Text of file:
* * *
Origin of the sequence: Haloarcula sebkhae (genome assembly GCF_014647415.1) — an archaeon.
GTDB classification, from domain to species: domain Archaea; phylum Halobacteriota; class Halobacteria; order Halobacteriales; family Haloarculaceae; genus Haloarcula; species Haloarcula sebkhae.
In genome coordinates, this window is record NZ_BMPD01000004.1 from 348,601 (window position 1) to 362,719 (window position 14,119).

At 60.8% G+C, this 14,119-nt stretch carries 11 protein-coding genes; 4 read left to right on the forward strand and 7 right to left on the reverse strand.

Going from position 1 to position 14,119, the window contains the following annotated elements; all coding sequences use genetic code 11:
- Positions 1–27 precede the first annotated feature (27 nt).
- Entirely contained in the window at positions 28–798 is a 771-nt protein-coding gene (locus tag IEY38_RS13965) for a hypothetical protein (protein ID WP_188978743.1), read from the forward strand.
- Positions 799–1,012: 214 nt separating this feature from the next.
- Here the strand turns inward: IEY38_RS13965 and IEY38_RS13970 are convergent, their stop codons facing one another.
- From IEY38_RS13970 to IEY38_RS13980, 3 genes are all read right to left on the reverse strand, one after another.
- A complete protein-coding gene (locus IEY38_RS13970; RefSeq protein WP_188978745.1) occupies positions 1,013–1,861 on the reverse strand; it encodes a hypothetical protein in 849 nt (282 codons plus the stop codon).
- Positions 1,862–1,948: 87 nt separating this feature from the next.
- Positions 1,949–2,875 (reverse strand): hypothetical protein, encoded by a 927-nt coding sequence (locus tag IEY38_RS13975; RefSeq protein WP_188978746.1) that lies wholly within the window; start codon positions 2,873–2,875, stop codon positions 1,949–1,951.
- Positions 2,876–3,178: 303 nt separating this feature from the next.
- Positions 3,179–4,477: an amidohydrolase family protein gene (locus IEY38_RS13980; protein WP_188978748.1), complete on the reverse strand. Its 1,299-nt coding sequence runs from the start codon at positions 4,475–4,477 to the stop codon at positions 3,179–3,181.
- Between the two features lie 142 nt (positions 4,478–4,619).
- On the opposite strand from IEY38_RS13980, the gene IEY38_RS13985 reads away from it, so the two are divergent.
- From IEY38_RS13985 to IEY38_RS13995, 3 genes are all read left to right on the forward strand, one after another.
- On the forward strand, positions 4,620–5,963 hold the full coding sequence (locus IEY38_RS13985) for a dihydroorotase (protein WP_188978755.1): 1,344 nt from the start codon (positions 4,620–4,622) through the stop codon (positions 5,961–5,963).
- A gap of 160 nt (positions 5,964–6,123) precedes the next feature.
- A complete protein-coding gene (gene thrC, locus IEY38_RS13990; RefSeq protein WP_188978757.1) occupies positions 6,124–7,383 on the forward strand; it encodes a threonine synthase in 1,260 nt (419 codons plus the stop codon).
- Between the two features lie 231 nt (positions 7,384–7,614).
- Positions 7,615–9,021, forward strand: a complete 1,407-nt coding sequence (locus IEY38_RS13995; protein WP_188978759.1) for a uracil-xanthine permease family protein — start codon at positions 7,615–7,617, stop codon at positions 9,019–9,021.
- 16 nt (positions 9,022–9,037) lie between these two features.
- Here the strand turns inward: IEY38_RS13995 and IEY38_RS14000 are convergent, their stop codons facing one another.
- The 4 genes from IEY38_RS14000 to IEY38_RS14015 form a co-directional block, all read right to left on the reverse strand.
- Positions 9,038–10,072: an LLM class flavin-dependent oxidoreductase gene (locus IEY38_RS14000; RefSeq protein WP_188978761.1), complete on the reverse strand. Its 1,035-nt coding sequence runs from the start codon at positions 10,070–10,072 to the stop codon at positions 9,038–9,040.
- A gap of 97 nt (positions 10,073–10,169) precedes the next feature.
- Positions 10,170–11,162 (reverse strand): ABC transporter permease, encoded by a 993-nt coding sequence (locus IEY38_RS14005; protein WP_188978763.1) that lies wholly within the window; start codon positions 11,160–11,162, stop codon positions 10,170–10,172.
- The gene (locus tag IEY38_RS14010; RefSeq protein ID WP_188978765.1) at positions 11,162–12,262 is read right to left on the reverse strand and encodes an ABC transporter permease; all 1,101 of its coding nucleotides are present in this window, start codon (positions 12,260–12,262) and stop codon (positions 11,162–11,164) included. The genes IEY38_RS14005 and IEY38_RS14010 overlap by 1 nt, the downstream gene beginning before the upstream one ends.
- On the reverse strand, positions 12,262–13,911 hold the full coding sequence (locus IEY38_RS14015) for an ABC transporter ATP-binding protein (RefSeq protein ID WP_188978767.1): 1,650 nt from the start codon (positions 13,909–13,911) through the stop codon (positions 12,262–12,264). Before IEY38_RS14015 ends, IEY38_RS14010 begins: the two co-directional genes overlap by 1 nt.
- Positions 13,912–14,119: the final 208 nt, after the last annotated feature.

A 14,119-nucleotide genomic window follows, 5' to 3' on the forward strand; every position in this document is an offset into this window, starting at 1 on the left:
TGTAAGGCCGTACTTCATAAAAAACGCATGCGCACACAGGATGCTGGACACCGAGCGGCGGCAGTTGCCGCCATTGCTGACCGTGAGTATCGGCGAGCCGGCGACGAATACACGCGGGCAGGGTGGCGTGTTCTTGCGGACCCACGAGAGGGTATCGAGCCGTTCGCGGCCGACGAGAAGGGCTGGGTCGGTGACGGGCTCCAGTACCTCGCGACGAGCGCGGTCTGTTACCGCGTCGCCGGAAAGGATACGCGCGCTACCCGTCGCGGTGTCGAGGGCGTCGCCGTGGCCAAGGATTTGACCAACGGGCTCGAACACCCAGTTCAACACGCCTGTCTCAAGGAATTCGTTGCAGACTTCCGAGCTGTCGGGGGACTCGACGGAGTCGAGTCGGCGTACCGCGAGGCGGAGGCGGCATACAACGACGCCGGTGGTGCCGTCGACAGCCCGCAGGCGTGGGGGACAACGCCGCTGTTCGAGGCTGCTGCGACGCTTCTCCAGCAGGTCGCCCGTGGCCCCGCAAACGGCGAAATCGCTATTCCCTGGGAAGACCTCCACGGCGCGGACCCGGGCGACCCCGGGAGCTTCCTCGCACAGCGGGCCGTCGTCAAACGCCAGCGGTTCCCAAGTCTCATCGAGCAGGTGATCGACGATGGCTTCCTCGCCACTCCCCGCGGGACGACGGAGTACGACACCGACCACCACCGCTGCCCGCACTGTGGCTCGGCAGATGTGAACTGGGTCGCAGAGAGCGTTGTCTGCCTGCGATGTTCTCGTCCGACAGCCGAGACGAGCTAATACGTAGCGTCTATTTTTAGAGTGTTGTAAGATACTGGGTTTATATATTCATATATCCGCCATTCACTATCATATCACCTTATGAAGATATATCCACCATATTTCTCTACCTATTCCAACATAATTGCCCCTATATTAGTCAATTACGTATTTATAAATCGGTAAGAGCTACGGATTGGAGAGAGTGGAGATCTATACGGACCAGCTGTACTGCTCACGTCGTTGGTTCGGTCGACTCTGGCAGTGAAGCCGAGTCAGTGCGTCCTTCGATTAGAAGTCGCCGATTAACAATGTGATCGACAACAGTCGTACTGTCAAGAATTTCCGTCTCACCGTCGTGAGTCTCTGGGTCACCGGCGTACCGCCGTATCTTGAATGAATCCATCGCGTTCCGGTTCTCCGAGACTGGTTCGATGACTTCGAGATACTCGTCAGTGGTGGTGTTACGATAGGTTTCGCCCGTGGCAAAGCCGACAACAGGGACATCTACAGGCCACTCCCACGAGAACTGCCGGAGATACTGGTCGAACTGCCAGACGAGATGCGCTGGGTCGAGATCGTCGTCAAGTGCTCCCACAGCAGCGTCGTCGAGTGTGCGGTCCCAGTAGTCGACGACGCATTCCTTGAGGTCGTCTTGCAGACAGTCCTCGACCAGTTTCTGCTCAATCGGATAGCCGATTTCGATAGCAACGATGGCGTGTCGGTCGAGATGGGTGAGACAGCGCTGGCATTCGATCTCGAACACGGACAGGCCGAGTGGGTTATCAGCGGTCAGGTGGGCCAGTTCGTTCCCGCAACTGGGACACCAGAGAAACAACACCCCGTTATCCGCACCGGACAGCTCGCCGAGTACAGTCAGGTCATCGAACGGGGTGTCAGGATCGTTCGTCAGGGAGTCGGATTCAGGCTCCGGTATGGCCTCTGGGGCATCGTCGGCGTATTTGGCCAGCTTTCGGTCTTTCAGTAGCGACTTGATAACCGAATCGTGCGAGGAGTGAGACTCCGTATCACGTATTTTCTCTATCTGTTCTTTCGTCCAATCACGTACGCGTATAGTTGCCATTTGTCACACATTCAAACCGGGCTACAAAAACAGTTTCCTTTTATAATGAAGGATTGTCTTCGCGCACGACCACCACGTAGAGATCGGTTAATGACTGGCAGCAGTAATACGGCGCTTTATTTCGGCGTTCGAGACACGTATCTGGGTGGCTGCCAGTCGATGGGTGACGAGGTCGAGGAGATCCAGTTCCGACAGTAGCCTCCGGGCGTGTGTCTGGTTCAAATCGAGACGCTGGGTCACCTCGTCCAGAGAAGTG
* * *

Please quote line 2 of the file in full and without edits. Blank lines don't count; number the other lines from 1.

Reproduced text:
GTDB classification, from domain to species: domain Archaea; phylum Halobacteriota; class Halobacteria; order Halobacteriales; family Haloarculaceae; genus Haloarcula; species Haloarcula sebkhae.